Posts Tagged With: Columbus NM


To the sound of the bagpipes carried on a cold wind, we walked out of Pancho Villa State Park,  crossed  the highway and entered  the Memorial Garden where the Columbus Historical Society honors those who were killed in Pancho Villa’s infamous raid. March 9th, 1916, at 4:00 a.m. the city was awakened by gunfire.

Villanistas went directly to Ravel’s store, a man who sold guns across the border. A new government degree made it against the law to sell guns across the border. Ravel kept the money and didn’t deliver the guns, so the story goes. Some think that may have been the cause of the raid. Seventeen year old Arthur Ravel was dragged from under his bed in his underwear. His father was in El Paso at the dentist.  Arthur lived to tell his story.

Above picture from the Historical Society Museum shows Pancho at a friendlier time. Susan Parks, a 19-year-old telephone operator heard noises outside her living quarters at a Columbus Print Shop. Peering out the window she saw Villa’s men lurking nearby. She scooped up her sleeping daughter and crept toward the town’s switchboard to summon aid. She lit a match to see the keys and a volley of gunfire exploded the shop’s window. Glass splinters tore into her face, neck, arms and into the face of her daughter. She stashed Gwen under the bed and when it got light enough, she carefully crept back to the switchboard and sent word to Fort Bliss that a group of Mexicans was shooting up the town.These, are just a couple personal stories that the historical society has in their museum, along with many pictures and a clock that was struck with a bullet registering the time of the raid.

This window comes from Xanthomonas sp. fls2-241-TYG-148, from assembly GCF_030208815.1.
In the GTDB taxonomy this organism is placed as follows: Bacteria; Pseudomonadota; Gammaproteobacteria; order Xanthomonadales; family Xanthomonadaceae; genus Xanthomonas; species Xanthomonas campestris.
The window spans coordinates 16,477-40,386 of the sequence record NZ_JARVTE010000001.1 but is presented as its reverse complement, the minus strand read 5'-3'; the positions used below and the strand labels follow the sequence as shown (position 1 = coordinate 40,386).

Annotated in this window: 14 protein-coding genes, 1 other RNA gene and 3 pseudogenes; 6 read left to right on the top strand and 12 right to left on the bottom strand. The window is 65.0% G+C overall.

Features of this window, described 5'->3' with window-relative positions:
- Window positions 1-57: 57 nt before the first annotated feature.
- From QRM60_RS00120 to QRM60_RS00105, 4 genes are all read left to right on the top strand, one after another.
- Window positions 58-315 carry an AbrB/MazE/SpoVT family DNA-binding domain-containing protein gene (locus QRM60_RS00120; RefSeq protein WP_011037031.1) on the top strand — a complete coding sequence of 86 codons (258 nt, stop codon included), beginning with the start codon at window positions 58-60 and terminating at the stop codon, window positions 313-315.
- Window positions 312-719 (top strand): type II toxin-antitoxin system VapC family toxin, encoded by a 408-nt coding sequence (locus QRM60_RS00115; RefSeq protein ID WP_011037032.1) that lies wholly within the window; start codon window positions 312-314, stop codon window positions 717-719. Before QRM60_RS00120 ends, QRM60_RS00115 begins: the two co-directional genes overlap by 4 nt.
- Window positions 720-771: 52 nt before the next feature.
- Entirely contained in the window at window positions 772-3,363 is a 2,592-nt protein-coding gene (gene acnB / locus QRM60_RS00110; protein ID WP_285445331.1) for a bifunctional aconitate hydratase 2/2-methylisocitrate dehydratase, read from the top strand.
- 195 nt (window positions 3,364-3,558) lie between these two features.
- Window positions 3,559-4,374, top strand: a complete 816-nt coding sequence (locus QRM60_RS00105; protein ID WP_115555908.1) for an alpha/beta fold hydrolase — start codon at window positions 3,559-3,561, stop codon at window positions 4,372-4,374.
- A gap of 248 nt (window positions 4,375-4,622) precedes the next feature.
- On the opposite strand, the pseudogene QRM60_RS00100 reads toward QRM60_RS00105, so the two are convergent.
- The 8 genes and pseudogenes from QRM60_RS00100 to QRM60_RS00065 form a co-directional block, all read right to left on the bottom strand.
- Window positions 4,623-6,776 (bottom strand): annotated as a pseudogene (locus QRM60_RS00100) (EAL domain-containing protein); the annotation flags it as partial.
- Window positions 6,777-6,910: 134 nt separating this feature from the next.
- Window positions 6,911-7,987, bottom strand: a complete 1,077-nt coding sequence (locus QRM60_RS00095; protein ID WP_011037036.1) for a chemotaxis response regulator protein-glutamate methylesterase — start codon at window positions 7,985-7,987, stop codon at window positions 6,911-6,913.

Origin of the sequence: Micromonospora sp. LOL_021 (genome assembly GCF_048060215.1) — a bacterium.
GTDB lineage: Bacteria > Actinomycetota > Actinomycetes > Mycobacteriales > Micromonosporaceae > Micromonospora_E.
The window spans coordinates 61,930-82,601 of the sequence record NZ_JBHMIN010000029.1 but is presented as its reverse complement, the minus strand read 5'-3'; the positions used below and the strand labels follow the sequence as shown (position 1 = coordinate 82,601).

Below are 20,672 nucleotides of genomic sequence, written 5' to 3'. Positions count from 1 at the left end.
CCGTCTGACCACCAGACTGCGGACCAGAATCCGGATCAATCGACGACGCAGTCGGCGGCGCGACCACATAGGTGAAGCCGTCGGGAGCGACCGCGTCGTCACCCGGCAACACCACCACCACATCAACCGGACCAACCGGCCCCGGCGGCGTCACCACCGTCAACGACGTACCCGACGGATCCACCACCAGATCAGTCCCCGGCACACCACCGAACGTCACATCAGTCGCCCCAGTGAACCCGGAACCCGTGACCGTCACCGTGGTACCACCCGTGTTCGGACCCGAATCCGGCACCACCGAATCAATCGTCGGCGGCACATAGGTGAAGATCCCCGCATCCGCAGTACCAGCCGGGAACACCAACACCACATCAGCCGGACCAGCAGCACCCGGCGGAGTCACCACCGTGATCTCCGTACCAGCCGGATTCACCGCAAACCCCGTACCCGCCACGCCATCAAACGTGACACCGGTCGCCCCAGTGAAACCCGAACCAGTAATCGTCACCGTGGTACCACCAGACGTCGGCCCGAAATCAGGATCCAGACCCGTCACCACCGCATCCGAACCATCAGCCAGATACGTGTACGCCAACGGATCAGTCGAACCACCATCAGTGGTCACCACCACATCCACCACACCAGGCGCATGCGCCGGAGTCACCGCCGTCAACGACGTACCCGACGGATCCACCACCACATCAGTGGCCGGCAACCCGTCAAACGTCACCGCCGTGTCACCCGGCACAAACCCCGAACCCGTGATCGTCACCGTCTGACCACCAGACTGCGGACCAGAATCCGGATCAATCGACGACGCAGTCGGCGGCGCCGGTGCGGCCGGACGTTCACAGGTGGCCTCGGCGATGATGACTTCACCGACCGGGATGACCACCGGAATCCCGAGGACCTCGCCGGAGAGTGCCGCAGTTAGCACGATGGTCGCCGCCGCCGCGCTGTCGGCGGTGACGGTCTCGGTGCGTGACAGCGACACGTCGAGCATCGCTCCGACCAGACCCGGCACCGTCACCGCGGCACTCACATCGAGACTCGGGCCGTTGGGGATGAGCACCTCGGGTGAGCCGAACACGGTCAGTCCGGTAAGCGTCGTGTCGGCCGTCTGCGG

Members of the Border Patrol on horse back raised and held the colors for the hour ceremony.

Pictures and a biography of those killed hang at the base of the review stand for all to see and read. This year, for the first time, the Society invited Dr. Robert H. Bouilly, a Historian at Fort Bliss to make a presentation at the Memorial. He pointed out how many of them were not U.S. Citizens, like Fred Green, the first of the soldiers to die. Serving in the army was a path to citizenship then. Three units of Villanistas attacked  Fort Furlong, where Green was on guard near the stables. The rest of the encampment, was unarmed. They had to break open the armory to get weapons. The Villanistas were after the horses and Green was actually trampled to death after being wounded.

Struggling with the cold wind trying to blow his notes away and carry his voice off with them, Dr. Bouilly gave an in depth  account of some of those killed in the raid, and an account of victims of the raid that are not included in the official count of those lost. He spoke of a Mexican businessman who came to town and was in the hotel. The Villanistas had hauled the men out to the street outside and the women, after taking their jewelry and valuables, into the lobby. He was planning to kill them all. The business man who spoke excellent Spanish, convinced the, “…we are all Mexicans.”  He took each woman under a dim light and showed them they were all Mexicans, which they were not. The Villanistas  let them live. His body was found two days later over the border. He was never listed as one of those who died in the raid.

Nor was Yarbrough, a man who was seemingly only slightly wounded. He died from complications with gangrene three years later. Or, the wife of John Walker, who never got over his death and had several mental breakdowns after the horrific killings she witnessed.

James Todd Dean died in the raid. His cousin, Tom Dean was present at the ceremony and has a remarkable likeness to the picture above with his hat and sunglasses removed.

Dean called out the names of those Military dead. In the background someone struck a bell at each name.

And then he laid the wreath at the foot of the Memorial. Another man did the same for the civilian casualties.  While some relatives are bitter about the park being named after Pancho Villa, Dean is one of those who is not.  The whole review was interesting and informative and we were glad we braved the chill.